Search results for 'Incoherence' (try it on Scholar)

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  1.  33
    Nicholas Waghorn (2015). Metz’ Incoherence Objection: Some Epistemological Considerations. Journal of Philosophy of Life 5 (3):150-168.
    In his Meaning in Life, Thaddeus Metz puts a certain argument – the ‘incoherence objection’ – to a number of different uses. The incoherence objection states that attempts to establish knowledge of the truth of certain conditionals will, in conjunction with some uncontroversial knowledge claims, commit us to decidedly controversial ones. Given that we do not wish to be so committed, it follows that we cannot claim to know the truth of those conditionals. This article seeks to examine (...)
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  2.  15
    Alex Rajczi (forthcoming). On the Incoherence Objection to Rule-Utilitarianism. Ethical Theory and Moral Practice:1-20.
    For a long time many philosophers felt the incoherence objection was a decisive objection to rule-consequentialism, but that position has recently become less secure, because Brad Hooker has offered a clever new way for rule-consequentialists to avoid the incoherence objection. Hooker’s response defeats traditional forms of the incoherence objection, but this paper argues that another version of the problem remains. Several possible solutions fail. One other does not, but it introduces other problems into the theory. I conclude (...)
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  3.  25
    Julia Staffel (2015). Measuring the Overall Incoherence of Credence Functions. Synthese 192 (5):1467-1493.
    Many philosophers hold that the probability axioms constitute norms of rationality governing degrees of belief. This view, known as subjective Bayesianism, has been widely criticized for being too idealized. It is claimed that the norms on degrees of belief postulated by subjective Bayesianism cannot be followed by human agents, and hence have no normative force for beings like us. This problem is especially pressing since the standard framework of subjective Bayesianism only allows us to distinguish between two kinds of credence (...)
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  4.  6
    Edward Omar Moad (2015). Al-Ghazali’s Position on the ‘Second Proof’ of the ‘Philosophers’ for the Eternity of the World, in the First Discussion of the Incoherence of the Philosophers. Sophia 54 (4):429-441.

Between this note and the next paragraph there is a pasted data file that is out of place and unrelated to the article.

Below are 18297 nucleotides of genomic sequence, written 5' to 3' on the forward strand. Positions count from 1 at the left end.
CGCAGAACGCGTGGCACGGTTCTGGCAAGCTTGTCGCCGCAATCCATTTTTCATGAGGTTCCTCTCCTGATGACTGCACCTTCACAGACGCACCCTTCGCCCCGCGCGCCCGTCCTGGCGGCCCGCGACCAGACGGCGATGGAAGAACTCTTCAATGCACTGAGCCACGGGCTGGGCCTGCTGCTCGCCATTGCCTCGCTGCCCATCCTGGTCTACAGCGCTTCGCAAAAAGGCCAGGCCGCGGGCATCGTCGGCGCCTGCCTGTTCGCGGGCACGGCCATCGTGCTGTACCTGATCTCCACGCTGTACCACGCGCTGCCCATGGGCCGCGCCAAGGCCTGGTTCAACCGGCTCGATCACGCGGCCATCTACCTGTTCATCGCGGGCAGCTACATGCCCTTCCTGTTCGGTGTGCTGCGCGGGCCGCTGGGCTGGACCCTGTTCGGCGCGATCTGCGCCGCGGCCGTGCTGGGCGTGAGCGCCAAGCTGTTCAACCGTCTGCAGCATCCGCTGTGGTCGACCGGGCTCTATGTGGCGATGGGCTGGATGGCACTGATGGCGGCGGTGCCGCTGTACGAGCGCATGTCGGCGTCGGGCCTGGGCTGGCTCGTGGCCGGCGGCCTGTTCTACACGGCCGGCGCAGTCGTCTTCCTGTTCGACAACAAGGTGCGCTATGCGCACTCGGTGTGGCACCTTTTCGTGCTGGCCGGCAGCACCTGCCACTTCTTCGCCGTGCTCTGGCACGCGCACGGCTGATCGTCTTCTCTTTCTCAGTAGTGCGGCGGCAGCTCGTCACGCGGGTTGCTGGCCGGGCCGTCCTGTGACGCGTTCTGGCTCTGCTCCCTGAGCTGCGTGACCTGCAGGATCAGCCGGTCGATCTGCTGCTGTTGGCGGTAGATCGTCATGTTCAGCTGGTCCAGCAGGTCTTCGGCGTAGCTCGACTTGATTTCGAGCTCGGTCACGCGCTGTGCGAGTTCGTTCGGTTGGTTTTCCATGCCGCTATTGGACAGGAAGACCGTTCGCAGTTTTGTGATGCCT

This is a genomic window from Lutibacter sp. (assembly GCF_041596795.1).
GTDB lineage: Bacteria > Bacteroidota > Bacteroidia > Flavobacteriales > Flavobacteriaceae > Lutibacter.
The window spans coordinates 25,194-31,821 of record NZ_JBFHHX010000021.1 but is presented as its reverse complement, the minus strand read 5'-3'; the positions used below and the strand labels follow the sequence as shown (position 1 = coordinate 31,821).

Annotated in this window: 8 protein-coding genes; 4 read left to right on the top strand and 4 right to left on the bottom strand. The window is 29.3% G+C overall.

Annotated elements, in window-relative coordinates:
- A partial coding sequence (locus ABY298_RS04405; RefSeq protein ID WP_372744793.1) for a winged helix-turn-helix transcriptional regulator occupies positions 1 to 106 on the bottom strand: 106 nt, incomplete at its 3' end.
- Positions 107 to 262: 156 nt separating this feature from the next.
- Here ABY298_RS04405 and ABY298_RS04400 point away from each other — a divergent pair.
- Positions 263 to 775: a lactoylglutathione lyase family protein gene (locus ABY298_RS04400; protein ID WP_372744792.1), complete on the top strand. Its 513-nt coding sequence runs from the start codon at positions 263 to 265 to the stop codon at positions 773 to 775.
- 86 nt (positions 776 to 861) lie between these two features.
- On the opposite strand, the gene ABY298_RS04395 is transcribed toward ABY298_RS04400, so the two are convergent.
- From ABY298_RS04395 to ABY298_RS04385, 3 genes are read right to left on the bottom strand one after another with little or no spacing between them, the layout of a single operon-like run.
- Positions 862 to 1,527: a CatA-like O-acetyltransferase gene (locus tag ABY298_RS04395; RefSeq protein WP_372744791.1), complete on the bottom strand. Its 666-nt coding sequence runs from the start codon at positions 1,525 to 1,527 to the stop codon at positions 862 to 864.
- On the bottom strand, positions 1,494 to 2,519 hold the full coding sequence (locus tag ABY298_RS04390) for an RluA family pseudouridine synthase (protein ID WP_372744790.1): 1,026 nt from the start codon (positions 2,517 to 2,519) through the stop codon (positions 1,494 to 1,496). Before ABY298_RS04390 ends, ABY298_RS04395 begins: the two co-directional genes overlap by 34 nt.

In the Incoherence of the Philosophers, Abu Hamid al-Ghazali raised objections against the doctrine of the ‘philosophers’ on 20 specific points. In the first, and longest discussion, he examines and rebuts four of their proofs of the pre-eternity of the world—that is, that the universe as a whole had no beginning but extends perpetually into the past. Al-Ghazali rejects that doctrine. But his own position on the issue does not become clear until he discusses the philosophers’ ‘second proof.’ In (...)
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  5.  66
    Matti Eklund (2002). Personal Identity and Conceptual Incoherence. Noûs 36 (3):465-485.
  6.  8
    Catrin Campbell-Moore (2015). Rational Probabilistic Incoherence? A Reply to Michael Caie. Philosophical Review 124 (3):393-406.
    In Michael Caie's article “Rational Probabilistic Incoherence,” Caie argues that in light of certain situations involving self-reference, it is sometimes rational to have probabilistically incoherent credences. This essay further considers his arguments. It shows that probabilism isn't to blame for the failure of rational introspection and that Caie's modified accuracy criterion conflicts with Dutch book considerations, is scoring rule dependent, and leads to the failure of rational introspection.
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  7. Lajos L. Brons (2014). The Incoherence of Denying My Death. Journal of Philosophy of Life 4 (2):68-98.
    The most common way of dealing with the fear of death is denying death. Such denial can take two and only two forms: strategy 1 denies the finality of death; strategy 2 denies the reality of the dying subject. Most religions opt for strategy 1, but Buddhism seems to be an example of the 2nd. All variants of strategy 1 fail, however, and a closer look at the main Buddhist argument reveals that Buddhism in fact does not follow strategy 2. (...)
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  8.  4
    Sol Azuelos-Atias (2011). On the Incoherence of Legal Language to the General Public. International Journal for the Semiotics of Law - Revue Internationale de Sémiotique Juridique 24 (1):41-59.